Many financial institutions grasp the nuanced dimensions of the risk AI/machine intelligence involves. Yet only 30% of financial executives are confident their organizations understand all the associated material legal risks.


How confident are you that all material legal risks associated with new financial technologies have been properly understood by your organization?

How confident are you that all material legal risks associated with new financial technologies have been properly understood by your organization?

Source: “Ghosts in the Machine,” a digital report created by Euromoney Institutional Investor Thought Leadership and commissioned by Baker McKenzie


There’s nothing artificial about fiduciary duty.

What AI lacks is a clear, robust, and open-source agency framework to determine if and when control of an investment process should be turned over to machine intelligence.

As advisers, we have evolved the fiduciary model of agency for financial services over the past 75 years. It has shouldered the weight of market turmoil, and we continue to refine it as the center of gravity for ethics. The US Department of Labor recently completed a revision of its fiduciary standards that went into effect on 9 June 2017. The US Securities and Exchange Commission (SEC) also made efforts to update its fiduciary interpretation as part of the Dodd-Frank Wall Street Reform and Consumer Protection Act.

The Committee for the Fiduciary Standard mandates that fiduciary agents must demonstrate five key principles:

  1. Putting the client’s best interests first.
  2. Acting with prudence, that is, with the skill, care, diligence, and good judgment of a professional.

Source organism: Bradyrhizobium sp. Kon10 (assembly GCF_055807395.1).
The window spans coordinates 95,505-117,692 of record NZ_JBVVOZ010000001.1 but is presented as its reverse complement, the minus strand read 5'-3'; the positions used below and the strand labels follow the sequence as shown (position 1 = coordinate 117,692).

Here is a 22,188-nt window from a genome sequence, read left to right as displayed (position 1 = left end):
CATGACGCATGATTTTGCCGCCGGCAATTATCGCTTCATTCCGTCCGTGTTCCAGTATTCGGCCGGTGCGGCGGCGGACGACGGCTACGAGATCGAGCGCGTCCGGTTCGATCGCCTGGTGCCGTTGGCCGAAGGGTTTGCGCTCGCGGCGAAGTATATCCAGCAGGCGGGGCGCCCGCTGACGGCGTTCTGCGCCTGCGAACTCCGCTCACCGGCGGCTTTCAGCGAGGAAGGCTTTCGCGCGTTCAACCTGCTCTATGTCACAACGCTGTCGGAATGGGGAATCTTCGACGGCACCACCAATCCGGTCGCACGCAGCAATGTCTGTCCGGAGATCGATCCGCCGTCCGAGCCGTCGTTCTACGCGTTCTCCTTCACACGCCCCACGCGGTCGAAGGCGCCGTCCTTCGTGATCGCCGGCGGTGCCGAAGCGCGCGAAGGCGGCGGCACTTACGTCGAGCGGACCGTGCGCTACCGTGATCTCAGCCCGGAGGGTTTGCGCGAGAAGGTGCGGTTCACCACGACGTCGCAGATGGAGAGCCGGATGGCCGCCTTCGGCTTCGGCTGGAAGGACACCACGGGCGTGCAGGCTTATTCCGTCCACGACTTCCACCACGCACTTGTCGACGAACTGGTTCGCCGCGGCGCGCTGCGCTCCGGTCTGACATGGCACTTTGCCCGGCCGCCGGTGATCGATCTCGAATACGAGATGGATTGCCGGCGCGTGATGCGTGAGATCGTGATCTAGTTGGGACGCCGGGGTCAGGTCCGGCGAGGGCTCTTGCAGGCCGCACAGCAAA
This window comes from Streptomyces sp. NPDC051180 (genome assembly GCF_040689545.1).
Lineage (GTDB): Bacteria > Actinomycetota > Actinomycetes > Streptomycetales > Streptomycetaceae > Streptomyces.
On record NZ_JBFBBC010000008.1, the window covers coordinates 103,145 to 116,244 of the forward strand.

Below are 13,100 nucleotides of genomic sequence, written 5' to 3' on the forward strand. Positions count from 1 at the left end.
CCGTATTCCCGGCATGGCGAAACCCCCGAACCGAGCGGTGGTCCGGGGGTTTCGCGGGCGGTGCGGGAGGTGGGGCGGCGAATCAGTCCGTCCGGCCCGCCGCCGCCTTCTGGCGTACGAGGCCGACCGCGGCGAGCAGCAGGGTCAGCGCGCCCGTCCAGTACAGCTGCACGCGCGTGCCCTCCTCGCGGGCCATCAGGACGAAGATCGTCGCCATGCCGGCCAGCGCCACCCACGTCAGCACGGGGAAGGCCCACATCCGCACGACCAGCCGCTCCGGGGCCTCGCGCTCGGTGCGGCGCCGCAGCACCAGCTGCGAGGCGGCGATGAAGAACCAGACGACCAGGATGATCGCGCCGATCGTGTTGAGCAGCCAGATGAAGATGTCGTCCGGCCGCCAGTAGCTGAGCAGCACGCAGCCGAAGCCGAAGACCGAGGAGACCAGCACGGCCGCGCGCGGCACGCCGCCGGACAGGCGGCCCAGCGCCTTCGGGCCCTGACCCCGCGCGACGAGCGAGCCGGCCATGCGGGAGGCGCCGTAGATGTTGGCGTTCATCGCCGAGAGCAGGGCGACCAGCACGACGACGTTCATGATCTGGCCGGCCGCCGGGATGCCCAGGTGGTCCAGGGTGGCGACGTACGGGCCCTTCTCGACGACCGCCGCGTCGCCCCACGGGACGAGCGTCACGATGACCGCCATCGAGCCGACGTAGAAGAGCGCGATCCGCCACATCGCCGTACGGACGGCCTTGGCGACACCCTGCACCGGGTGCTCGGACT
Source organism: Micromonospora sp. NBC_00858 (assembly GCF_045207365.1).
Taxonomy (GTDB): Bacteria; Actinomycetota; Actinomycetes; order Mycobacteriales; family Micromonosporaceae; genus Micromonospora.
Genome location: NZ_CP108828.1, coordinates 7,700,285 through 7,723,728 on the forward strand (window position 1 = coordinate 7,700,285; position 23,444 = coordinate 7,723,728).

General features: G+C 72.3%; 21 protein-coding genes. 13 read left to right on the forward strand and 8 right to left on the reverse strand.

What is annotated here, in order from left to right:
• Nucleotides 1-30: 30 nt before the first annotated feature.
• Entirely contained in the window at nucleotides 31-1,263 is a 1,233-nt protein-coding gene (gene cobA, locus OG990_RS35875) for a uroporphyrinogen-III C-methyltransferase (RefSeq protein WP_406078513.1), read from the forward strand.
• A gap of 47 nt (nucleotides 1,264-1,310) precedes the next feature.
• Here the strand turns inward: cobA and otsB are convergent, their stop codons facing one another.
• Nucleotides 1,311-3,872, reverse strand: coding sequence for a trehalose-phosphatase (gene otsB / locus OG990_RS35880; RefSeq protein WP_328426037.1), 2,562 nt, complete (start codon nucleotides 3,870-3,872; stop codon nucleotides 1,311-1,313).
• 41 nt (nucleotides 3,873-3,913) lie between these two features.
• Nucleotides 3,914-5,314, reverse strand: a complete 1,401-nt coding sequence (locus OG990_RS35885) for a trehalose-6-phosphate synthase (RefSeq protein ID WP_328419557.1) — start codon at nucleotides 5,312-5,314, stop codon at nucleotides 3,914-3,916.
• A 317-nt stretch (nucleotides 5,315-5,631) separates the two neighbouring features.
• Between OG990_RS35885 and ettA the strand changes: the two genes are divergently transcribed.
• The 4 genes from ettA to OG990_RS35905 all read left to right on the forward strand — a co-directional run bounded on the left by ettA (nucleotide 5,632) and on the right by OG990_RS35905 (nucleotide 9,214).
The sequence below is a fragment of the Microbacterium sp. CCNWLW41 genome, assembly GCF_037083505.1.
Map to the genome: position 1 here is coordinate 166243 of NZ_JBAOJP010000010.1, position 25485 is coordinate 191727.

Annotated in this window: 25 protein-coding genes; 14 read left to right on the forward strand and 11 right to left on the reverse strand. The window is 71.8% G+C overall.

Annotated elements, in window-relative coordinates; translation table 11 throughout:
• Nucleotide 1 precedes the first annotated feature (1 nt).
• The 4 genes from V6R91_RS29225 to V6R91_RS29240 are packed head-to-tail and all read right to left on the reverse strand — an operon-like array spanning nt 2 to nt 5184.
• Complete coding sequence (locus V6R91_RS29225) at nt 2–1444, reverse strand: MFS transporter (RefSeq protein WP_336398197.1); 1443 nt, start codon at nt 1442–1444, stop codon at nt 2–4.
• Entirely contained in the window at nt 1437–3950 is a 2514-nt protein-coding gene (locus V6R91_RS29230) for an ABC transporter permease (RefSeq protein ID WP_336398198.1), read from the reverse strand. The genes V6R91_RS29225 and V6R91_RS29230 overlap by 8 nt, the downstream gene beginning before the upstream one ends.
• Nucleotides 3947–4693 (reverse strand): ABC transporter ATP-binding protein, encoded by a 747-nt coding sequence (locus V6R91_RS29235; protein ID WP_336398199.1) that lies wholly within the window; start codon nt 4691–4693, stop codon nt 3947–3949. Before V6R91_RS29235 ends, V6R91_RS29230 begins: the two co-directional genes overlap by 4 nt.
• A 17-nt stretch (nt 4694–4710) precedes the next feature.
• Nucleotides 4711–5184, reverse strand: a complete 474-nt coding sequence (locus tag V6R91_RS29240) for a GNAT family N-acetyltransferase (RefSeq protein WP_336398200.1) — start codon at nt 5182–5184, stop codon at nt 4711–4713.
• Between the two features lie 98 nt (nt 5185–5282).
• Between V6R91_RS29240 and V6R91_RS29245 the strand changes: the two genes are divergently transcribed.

3. Not misleading clients. Provide conspicuous, full, and fair disclosure of all important facts.
  4. Avoiding conflicts of interest.
  5. Fully disclosing and fairly managing, in the client’s favor, unavoidable conflicts.

As a whole, the fiduciary framework provides a reasonable and measurable set of principles for financial agents to follow.

“Second star to the right, and straight on till morning.”

As with all major inventions that influence the course of civilization, a combination of social, technological, and economic rationales make machine learning and AI irresistible. And the rush for competitive advantage will probably outpace the more careful strides of compliance.

So what can be done?

The financial industry has this rare moment to guide the AI revolution in a safe direction, one that leads to the greatest benefit for all. So how? We should establish an industry-led consortium composed of investment, IT, and machine intelligence professionals to create a practical, evolving and open-sourced framework for machine agency in investment management.

This broad effort would create a central forum for disclosing and mitigating risks to safeguard the health of the financial system, and provide developers of financial machine applications with realizable standards that guard against known and future AI/machine intelligence risks.

AI is here to stay and is developing at an accelerating pace. We now have an opportunity to shape the development of this remarkable technology and usher in a safe era of AI/machine intelligence investments.

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All posts are the opinion of the author. As such, they should not be construed as investment advice, nor do the opinions expressed necessarily reflect the views of CFA Institute or the author’s employer.

Image credit: ©Getty Images/monsitj

About the Author(s)
Chris Montaño, CFA

Chris Montaño, CFA, is an investment and technology professional. Most recently he was a product strategist at a custom software consultancy, and prior to that was director of product management in an online equity analysis startup. Prior investment roles include practice leader for internet infrastructure investments in a $335M technology venture capital fund. And sell-side equity research in internet and telecom infrastructure, applied technology, and MEMs and genomics. Montaño earned a Master of International Management from Thunderbird School of Global Management, a Master of Business Administration from Arizona State University and a BS in Electrical and Computer Engineering from the University of New Mexico.